The rush of the US towards backwardness can be breathtaking. First, I read in the news that Donald Trump’s FCC voted to repeal a 2015 regulation that prohibited broadband companies from blocking or slowing access to websites or services. Then I discover that the State Department’s Office of International Communications and Information Policy does not offer any new material other than what is in the Obama administration archive!
The retrograde developments in the US got me curious and drew me to that universal wellspring of knowledge – the Google search bar – to find out which are the most high tech countries in the world. I came across the Networked Readiness Index rankings as a way to gauge the ability of countries to innovate in a digital economy. At the top of the list are the usual suspects – the US, Germany, UK, Japan, Singapore, Finland, the Netherlands, etc. However, two names stood out for me – Luxembourg at No. 9 and Estonia at No. 22. The latter, especially since I even had to check a map to be sure where in Eastern Europe it was exactly.
And what a find Estonia turns out to be!
After the collapse of the Soviet Union, Estonia methodically and purposefully sought to develop a Unique Selling Point (USP) while at the same time upgrading government services to its 1 million or so inhabitants. The government pushed for ICT education for its citizens and issued a ID card with a chip, a pin code and a USB reader that in combination forms the digital identity of the citizen. It is also the primary means to receive online services conveniently following a “once only” policy which dictates that no single piece of information should be encoded twice.
Today, citizens can vote from their laptops, challenge parking tickets from home, buy a house or apply for a loan and have the system pull their data—income, debt, savings—as may be required. There’s nothing to fill out in doctors’ waiting rooms, because physicians can access their patients’ medical histories. This year, the average Estonian takes only three minutes to complete his tax declarations.
Estonia has managed to offer integrated government services with the safest, privacy friendliest system ever. It is no surprise that it is recognized as the Champion of Europe for the online provision of public services. The transparent, no-contact public service has allowed the country to rise to No. 22 out of 176 countries in the 2016 Global Corruption Index of Transparency International. In comparison, the Philippines is no. 101. The government estimates that it has also saved 2% of GDP in foregone salaries and operations costs.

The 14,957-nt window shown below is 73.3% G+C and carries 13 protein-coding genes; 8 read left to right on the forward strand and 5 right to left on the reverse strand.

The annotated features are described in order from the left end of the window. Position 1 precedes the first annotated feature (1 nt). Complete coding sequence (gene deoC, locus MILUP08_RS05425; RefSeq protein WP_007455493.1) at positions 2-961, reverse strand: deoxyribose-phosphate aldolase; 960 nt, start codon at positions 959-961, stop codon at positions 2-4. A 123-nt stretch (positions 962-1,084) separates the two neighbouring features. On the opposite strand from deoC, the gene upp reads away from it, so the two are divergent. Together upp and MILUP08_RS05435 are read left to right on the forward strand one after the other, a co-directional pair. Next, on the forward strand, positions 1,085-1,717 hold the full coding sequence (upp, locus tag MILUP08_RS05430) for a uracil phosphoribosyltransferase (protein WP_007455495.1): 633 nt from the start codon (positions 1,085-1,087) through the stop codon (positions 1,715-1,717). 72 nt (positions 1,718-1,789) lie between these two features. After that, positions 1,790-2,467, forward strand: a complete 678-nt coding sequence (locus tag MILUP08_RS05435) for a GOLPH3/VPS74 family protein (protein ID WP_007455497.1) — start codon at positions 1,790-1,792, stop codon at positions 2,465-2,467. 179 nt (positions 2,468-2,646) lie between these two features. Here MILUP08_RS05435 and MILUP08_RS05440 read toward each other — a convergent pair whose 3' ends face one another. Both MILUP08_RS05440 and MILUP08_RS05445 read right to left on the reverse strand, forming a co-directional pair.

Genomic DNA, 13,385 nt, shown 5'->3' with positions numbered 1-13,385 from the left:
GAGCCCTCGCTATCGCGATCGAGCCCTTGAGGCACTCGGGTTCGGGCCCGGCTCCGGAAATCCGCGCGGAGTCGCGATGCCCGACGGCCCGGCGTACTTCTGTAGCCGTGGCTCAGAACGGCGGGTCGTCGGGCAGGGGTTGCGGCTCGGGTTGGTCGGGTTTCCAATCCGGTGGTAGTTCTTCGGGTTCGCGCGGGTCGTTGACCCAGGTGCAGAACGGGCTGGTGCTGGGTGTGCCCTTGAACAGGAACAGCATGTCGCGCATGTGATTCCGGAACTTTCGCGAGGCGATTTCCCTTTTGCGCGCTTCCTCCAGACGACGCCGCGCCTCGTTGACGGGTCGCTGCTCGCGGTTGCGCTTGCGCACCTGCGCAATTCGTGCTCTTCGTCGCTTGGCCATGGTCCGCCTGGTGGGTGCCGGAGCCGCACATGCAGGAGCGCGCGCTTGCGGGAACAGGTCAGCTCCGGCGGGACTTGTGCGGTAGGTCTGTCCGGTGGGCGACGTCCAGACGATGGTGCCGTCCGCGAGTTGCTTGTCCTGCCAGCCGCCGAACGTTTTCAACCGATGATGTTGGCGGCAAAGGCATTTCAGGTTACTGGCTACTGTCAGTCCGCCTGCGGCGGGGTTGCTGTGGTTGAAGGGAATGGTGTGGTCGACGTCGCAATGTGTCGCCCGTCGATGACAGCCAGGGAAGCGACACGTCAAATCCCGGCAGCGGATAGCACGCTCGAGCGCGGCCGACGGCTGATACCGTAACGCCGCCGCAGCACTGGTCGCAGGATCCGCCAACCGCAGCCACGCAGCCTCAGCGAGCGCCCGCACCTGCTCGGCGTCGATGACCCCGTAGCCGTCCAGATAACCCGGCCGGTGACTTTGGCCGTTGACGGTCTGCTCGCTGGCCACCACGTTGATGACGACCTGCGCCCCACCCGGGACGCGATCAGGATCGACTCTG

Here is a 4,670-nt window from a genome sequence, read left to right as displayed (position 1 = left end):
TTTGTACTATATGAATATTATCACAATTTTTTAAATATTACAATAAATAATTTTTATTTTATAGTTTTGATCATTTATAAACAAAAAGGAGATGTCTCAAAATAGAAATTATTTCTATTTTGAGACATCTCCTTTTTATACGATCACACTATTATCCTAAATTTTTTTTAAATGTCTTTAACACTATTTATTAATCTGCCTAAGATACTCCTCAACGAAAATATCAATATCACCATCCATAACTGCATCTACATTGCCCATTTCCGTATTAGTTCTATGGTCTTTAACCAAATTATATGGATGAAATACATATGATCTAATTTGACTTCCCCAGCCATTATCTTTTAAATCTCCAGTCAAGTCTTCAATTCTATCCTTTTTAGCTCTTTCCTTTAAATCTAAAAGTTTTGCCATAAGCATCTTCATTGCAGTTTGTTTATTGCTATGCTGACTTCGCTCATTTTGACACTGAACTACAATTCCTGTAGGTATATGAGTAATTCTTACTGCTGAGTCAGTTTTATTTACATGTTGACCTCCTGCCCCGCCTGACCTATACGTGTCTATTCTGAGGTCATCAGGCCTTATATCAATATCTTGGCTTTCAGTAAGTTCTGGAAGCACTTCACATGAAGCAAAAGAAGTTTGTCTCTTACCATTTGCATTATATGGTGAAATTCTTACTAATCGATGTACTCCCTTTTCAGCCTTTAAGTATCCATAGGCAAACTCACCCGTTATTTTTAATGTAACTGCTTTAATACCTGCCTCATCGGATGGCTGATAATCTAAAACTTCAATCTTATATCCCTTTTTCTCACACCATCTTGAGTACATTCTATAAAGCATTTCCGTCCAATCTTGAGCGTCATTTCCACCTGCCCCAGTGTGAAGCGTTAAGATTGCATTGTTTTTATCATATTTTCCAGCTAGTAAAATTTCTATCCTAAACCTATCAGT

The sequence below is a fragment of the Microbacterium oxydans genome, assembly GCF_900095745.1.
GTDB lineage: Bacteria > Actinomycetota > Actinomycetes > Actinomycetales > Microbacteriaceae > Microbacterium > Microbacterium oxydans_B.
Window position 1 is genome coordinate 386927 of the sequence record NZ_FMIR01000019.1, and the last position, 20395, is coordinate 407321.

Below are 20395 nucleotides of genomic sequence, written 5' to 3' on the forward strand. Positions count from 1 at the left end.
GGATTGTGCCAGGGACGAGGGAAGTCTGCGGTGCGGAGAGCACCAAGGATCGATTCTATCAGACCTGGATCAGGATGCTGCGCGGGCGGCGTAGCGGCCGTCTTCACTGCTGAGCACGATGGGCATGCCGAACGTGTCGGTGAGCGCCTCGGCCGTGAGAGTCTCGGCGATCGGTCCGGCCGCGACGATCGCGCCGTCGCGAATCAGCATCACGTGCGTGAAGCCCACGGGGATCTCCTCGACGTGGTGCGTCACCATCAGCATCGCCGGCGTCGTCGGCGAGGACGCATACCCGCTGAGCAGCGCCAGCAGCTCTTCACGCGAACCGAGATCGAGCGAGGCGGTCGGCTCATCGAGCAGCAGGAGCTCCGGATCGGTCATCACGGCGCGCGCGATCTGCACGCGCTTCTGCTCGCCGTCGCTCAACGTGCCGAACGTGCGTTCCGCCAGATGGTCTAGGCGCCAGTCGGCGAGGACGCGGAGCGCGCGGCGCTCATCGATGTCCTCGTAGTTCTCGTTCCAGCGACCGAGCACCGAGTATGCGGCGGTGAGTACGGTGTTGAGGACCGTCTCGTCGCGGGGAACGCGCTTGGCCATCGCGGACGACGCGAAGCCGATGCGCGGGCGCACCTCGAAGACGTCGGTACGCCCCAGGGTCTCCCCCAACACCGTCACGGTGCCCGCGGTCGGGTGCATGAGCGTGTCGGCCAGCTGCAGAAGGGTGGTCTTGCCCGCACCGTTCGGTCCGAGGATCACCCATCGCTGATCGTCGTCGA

Be a Virtual Estonian Citizen
In December 2014, Estonia had an idea that not only Estonian inhabitants, but everyone in the world, should be able to use the country’s digital infrastructure. For €100, anybody over 18 years can acquire e-Residency from over 200 locations worldwide. With your card and pin code you’re granted access to Estonia’s user interface and you’ll receive a digital authorization tool. Your e-Residency gives you access to European payment providers, allows you to start your company digitally, provides you with various financial and technological tools. You can close a deal using a smart contract, for instance.
The day following the launch, 4 thousand persons from 150 countries had already subscribed. To date, there are 28 thousand e-Residents – secure in the thought that the backbone of Estonia’s digital security is a blockchain technology called K.S.I.
Estonia believes that their e-Residency project will evolve into something significant as more location independent businesses are born. In April 2016, Estonia flippantly launched the website ‘Country OS’. The site describes the country as a service subscription as follows:
Revolutionary cloud-based country management tool for modern tech-based countries. Get your country management efficiency to a whole new level.
I just can’t wait to outsource our government …..